Foreclosure law is changing quickly in Alberta. Now more than ever, it is very important to have up to date information on your rights and options. Technically speaking, a homeowner is “in default” once they fail to pay a mortgage payment at the scheduled time. While the lender is entitled to start foreclosure proceedings right away, it is more likely to occur after a series of missed payments.
If you have defaulted on your mortgage, one option to avoid potential foreclosure is to provide the lender with a payment plan outlining the dates and amounts you commit to pay in order to get the payments back on track. The earlier this happens in the process the better, as it keeps legal costs down, and demonstrates to the lender your ability to repay your debt.
Home foreclosures in Canada are a rather involved and somewhat complex process. It is through foreclosure action that lenders attempt to recoup arrears and principal balances on mortgages in default. Some of the most common causes of lenders initiating foreclosures include:
- Failure to make timely mortgage payments.
- Failing to pay homeowner taxes.
- Not carrying required home insurance coverage.
- Failure to pay HOA dues or fines.
- Permitting excessive property damage without making repairs.
The home foreclosure process in Alberta is called a Judicial Sale, and here is what homeowners can expect to occur throughout the procedure.
Steps in Alberta’s Foreclosure Process
Before delving into judicial sale foreclosure steps, it’s important for homeowners facing this situation to understand the potential financial repercussions beyond the mortgage debt. The cold hard truth is that the costs of legal type of action taken and individuals hired to handle the foreclosure process are generally passed on to the owners. Essentially, lenders and even insurers can pursue a deficiency judgment after the foreclosure is over in an attempt to recover any remaining mortgage balances in addition to other fees incurred. Now, let’s cover those judicial foreclosure steps in Alberta.
1. Initial Contact From Lender
A lender will generally send owners a letter or call after one payment is missed. While most don’t begin foreclosure after a single missed payment, they do have legal rights to do so. However, most want to work with owners and may allow for a delayed payment (for a fee) to forego the time consuming foreclosure process.
2. Demand Letter
Owners who don’t respond to the initial contact effort on behalf of the lender will often receive a demand letter after the second missed payment. This letter will demand that arrears must be paid immediately to prevent foreclosure and may come from an attorney, the lender or a collection agency.
3. Statement of Foreclosure Claim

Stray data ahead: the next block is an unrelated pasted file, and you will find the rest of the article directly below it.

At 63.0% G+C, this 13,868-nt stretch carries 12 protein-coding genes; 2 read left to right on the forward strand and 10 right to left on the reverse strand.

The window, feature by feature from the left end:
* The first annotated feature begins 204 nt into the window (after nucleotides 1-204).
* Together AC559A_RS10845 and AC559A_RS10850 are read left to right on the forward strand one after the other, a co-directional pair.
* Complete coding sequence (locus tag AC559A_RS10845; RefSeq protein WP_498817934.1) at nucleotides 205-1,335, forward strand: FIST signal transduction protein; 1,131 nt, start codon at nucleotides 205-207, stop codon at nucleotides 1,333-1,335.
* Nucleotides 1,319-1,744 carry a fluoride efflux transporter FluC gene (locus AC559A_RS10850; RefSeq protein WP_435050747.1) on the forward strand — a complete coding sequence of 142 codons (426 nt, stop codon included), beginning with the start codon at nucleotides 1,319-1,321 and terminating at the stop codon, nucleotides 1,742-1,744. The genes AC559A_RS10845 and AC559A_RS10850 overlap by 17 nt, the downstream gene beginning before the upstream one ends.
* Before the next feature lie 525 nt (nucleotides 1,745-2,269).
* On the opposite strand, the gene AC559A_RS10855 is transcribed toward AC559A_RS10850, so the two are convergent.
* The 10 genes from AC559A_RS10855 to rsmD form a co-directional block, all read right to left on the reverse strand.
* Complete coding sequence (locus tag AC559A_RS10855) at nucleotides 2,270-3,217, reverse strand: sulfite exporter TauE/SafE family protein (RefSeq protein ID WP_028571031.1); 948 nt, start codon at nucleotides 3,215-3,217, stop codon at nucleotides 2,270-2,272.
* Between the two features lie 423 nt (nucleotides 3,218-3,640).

Once a lender has begun the foreclosure process in Alberta, owners receive a statement of claim that is filed with the Court of Queen’s Bench. This lets the party know that action has been taken by the lender to secure the title and reclaim the home. Because lawyers handle this paperwork, the borrower is likely to be held liable for additional costs from here on out during a foreclosure.
Potential Actions for Borrowers Facing Foreclosure
Once a statement of claim has been filed, borrowers will have a number of options they can pursue—some with greater benefits and repercussions than others.
1. Take No Action
While this is not typically advised, many borrowers take no action and ignore foreclosure warnings from lawyers and lenders. After the grace period in the notice to take action has passed, lenders can skip ahead to the final stages of foreclosure.
2. Repay Arrears During Redemption Periods
Until a final decree of foreclosure is declared by the courts, Alberta borrowers maintain a right to redemption, known as a foreclosure redemption period. As it’s name implies, this negotiated period usually spans from three to six months and is time that the courts allow for the debtor to ‘redeem’ the mortgage and bring it to current status. In some cases of high-equity properties, lenders may be open to payment arrangements.
3. Statement of Defence
Submitting a statement of defence to the courts is quite expensive, and there are very few acceptable reasons a borrower would be approved to one. For example, if the foreclosure documents filed by the lender are inaccurate or the appraised value is far off base, these may be valid reasons, but the legal expenses to do so will fall upon the borrower.
4. Demand of Notice
A demand of notice essential is a statement that borrowers desire to be kept in the loop concerning the status of a home’s foreclosure. This can be useful to owners attempting to sell the home themselves or are trying to get additional time to save enough to save their home. The demand of notice leaves no room for surprises.
5. Quit Claim
This is where a borrower simply agrees to hand the title over to the lender. This isn’t a recommended action to take in effort to avoid foreclosure actions without legal counsel, as owners are literally giving over any rights to the home and will likely incur additional financial penalties.
6. Consent to the Foreclosure
This is a situation that also requires legal consultation, but it might permit owners to stay in the home longer with certain stipulations and agreements being made with lenders. However, there can be steep costs, and it’s not the first course of action to consider.
How To Stop Foreclosure?
Many factors go into the foreclosure process of Alberta homes. Lenders can start the process with only one missed payment. But missed payments aren’t the only reasons a lender may pursue foreclosure. Lenders can foreclose on a mortgage for your property for the following reasons:
- Property taxes not being paid
- HOA membership dues not paid
- HOA membership fines not paid
- excessive property damage not being repaired
A home seller must keep in mind that if a mortgage lender grants a mortgage to a buyer, walking away from the loan isn’t as easy as it sounds if the buyer cannot meet their mortgage obligations. In addition, the lender will incur legal expenses due to filing a judicial sale, which is another potential repercussion.
This process is called a Judicial Sale in Alberta, and lenders will receive the remaining mortgage balance and their expenses if a deficiency judgment is granted to them.